Nikil Saval of n+1 has an essay at the New York Times that seeks to redeem liberalism from attacks on left and right that have discredited it– as a gutless caving to corporate interests, or as government overreach. There are two basic problems with this piece.
First and more important is that Saval treats the hostility leftwingers feel towards centrist liberals as unfair. The weird thing is that he mentions some past issues, like Vietnam, but he doesn’t mention Iraq or Libya or Israel, and tie them together into the general critique that leftwingers justifiably have today of liberal interventionism and liberal hypocrisy on war and peace issues.
The same is true regarding the critique that says centrist liberals are tied too closely to corporations. The writer wants to make it seem like it is just nasty bullying without saying so explicitly. Though the headline says it; liberalism is “Mocked by the left.”
Secondly, Saval portrays liberals as innocent punching bags. As though liberals never attack people to their left. But the New York Times regularly attacks people to its left and rarely does the Times allow lefties a chance to make their case. And though it’s a while since I’ve read the New Republic or New York Magazine, I am sure that these liberal venues don’t give a voice to consistent anti-imperialists, let alone Boycott, Divestment and Sanctions (BDS) proponents. The assault on pro-Palestinian activists is one obvious example of liberals viciously branding an entire movement as antisemitic. Hillary Clinton did that. Liberals either applauded or didn’t care. Bernie Sanders wasn’t much better.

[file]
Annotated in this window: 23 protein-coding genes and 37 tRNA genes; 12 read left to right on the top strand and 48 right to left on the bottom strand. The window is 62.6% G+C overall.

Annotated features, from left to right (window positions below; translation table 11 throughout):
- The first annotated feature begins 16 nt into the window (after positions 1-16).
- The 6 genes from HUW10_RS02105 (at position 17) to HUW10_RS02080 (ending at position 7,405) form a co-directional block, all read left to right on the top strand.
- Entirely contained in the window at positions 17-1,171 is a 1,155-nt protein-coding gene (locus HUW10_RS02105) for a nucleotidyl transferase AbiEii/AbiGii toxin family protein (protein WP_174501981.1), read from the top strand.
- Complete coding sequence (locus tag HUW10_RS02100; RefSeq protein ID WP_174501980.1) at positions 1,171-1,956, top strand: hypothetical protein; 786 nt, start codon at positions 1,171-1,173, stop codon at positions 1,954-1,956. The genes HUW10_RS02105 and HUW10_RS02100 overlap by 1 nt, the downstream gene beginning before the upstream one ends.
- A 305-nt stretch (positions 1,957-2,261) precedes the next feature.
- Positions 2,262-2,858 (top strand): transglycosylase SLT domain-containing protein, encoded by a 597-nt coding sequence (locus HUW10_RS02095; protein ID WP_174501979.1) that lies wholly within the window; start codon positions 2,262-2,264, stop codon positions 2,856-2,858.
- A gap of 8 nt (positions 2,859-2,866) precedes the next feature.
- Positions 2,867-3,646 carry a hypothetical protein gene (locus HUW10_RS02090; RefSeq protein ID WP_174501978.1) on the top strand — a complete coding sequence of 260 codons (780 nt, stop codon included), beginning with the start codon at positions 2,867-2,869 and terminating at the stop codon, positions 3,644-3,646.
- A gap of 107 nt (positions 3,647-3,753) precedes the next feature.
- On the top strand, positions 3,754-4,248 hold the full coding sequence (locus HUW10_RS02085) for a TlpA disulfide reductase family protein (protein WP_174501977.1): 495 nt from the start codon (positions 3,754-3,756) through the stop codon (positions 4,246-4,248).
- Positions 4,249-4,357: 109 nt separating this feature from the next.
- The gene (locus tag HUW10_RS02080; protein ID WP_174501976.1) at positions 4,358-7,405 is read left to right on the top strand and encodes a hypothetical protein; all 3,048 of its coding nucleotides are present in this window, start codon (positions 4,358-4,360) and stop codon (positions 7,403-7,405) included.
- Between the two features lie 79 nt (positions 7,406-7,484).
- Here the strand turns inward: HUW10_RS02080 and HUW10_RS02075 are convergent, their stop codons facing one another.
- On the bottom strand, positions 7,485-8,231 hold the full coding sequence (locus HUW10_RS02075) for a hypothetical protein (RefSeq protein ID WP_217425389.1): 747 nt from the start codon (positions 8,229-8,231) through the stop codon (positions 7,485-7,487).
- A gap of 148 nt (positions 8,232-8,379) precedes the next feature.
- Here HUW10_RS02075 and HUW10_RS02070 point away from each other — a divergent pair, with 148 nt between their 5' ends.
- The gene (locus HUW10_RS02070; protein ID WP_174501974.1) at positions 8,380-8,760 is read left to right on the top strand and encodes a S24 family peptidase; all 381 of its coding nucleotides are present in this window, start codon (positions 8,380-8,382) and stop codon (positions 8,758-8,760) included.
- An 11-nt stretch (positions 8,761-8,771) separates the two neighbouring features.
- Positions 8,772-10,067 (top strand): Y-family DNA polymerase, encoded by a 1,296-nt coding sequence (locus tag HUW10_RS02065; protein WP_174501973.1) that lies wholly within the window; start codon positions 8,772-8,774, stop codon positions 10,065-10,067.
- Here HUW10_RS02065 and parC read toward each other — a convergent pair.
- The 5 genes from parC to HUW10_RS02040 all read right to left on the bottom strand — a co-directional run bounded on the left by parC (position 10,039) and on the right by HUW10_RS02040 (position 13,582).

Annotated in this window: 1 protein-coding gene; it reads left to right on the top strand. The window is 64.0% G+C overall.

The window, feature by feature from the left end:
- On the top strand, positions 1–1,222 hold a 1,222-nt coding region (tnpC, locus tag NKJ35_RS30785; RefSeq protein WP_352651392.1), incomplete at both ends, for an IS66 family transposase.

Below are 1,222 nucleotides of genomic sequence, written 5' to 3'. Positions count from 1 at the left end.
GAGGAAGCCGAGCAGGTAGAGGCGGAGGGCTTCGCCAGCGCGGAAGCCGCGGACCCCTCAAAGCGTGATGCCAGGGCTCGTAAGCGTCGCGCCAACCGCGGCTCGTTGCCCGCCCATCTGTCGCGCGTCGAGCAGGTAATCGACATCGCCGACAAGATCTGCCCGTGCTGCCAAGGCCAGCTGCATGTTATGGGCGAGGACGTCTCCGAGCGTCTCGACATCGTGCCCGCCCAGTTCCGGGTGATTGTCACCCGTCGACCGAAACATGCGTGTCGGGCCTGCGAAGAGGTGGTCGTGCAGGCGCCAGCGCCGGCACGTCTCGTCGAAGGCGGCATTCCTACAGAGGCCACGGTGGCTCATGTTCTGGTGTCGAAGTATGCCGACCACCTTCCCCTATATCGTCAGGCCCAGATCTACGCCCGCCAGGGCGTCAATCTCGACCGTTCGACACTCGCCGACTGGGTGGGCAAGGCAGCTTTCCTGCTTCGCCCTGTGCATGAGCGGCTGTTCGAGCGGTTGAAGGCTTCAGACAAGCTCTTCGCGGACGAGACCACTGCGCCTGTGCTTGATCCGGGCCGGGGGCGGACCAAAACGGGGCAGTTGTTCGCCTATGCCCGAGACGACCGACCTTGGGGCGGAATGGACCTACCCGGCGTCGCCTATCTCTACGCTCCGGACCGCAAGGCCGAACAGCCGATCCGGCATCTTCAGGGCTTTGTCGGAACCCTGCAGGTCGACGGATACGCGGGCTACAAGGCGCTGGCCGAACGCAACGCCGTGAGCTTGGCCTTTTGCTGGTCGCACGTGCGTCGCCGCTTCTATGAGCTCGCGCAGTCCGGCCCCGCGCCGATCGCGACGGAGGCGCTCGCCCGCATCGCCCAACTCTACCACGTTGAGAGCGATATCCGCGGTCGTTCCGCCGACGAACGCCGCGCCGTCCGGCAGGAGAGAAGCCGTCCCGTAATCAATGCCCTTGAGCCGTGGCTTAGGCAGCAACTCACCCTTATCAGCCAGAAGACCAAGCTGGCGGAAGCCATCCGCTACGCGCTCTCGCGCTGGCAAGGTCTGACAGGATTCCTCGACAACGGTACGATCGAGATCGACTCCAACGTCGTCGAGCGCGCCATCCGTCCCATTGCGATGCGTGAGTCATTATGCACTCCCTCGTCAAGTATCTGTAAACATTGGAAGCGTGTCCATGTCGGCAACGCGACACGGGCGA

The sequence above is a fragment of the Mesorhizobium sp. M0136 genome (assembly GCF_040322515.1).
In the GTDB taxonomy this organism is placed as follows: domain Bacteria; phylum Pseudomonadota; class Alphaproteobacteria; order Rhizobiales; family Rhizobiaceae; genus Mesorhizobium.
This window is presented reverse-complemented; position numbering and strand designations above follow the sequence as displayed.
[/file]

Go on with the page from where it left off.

The two false attacks blend together. Trivialize the issues at stake, then pretend that it is just a case of innocent liberals being viciously attacked by extremists on both sides.
After that, wait for the commenters to proudly proclaim their liberalism. This is the really depressing thing. One should expect the NYT to misrepresent issues, but there are plenty of readers who lap this stuff up and you see them in the comments.